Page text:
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The competition watchdog is to examine a complaint made by Freeserve concerning BT's marketing of residential broadband Internet access.

The investigation by the Competition Commission Appeal Tribunal (CCAT) follows complaints made by Freeserve to telecoms regulator, Oftel, earlier this year.

The complaints centred on allegations that BT Wholesale had abused its dominant position through cross-subsidy, discrimination and predatory pricing. Freeserve alleged that BT Openworld, BT's ISP division, was given advance notice on the 40 per cent price reduction on wholesale broadband access announced earlier this year.

The UK's biggest ISP alleged that this enabled BT Openworld to put together marketing campaigns and price offers before the rest of the market had a chance to react.

Oftel rejected Freeserve's allegation.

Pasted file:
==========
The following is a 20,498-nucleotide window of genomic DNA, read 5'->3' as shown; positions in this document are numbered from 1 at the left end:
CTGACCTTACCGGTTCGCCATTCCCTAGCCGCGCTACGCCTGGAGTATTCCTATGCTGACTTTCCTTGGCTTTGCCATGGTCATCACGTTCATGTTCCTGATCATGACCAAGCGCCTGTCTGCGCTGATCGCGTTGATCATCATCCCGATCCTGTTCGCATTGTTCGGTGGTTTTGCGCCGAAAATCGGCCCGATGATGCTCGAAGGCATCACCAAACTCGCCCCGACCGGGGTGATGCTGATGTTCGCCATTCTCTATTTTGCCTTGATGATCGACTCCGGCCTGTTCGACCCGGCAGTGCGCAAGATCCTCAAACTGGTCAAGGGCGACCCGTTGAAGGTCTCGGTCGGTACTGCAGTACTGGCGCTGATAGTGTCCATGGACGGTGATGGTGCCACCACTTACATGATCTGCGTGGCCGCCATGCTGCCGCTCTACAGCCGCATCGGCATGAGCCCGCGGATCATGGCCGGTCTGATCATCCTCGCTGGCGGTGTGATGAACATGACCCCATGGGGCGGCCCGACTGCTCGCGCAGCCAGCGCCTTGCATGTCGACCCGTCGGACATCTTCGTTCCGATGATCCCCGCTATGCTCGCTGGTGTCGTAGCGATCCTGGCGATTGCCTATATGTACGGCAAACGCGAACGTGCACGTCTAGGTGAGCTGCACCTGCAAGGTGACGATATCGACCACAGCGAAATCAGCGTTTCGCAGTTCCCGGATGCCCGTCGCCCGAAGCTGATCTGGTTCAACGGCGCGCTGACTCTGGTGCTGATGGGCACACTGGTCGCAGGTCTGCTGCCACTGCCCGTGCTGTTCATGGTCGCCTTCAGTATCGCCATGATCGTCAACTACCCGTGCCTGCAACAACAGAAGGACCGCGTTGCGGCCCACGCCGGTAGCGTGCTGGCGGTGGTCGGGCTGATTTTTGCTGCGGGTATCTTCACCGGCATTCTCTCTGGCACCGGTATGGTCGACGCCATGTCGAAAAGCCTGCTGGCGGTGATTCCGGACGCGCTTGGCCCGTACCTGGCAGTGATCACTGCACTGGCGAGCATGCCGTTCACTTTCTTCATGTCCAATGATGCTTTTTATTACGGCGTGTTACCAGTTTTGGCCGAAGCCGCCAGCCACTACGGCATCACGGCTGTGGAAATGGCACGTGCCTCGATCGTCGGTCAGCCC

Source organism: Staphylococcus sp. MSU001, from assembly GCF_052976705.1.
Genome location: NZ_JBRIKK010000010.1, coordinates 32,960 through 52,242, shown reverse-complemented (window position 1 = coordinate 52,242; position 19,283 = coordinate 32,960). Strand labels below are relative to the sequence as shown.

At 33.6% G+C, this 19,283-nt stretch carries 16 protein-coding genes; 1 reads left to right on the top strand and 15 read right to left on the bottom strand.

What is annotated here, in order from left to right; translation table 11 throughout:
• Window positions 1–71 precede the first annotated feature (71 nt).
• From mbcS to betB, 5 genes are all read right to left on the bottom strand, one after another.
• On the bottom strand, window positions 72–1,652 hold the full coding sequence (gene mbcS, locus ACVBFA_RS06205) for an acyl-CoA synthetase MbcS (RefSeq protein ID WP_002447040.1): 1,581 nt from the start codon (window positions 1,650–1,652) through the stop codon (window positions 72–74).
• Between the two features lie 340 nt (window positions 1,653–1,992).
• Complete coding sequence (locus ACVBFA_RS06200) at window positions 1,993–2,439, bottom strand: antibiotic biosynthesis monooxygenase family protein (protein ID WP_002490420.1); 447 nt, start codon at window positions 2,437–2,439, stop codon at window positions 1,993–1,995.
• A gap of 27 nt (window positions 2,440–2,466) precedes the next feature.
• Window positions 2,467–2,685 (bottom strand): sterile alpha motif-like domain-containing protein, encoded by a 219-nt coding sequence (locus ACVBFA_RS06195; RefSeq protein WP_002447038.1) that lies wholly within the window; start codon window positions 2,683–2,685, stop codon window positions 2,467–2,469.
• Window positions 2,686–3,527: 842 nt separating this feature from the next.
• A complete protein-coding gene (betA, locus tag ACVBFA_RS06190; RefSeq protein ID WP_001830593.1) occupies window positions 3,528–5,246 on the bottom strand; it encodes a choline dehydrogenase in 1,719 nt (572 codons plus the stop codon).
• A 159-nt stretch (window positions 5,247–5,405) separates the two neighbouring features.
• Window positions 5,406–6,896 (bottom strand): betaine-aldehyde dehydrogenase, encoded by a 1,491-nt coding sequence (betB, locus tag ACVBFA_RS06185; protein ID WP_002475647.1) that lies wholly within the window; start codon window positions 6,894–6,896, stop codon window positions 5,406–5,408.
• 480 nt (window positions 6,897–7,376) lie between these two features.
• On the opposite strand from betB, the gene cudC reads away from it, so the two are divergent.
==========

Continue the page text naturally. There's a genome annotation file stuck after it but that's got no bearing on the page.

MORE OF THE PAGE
However, following yesterday's ruling the CCAT ruled that the Director General of OFTEL had made an "appealable decision" in relation to all areas of the complaint made by Freeserve, and the CCAT can now proceed to examine the substance of the complaint.

In a statement David Melville, Freeserve General Counsel, said: "Notwithstanding institutionalised inactivity and prevarication by the industry Regulator Oftel, we welcome the CCAT judgement as underlining a judicial commitment to ensure competition in this important new market. Competition is vital if the UK is to achieve its ambitious programme for mass consumer take-up of broadband Internet."

A spokesman for BT said that this was a "matter for Oftel" but added that the ruling was merely "dealing with their [Oftel's] procedures".

A spokeswoman for Oftel said: "Any decision made by Oftel is open to appeal."

The case is due to be considered by the CCAT in mid-January 2003. ®

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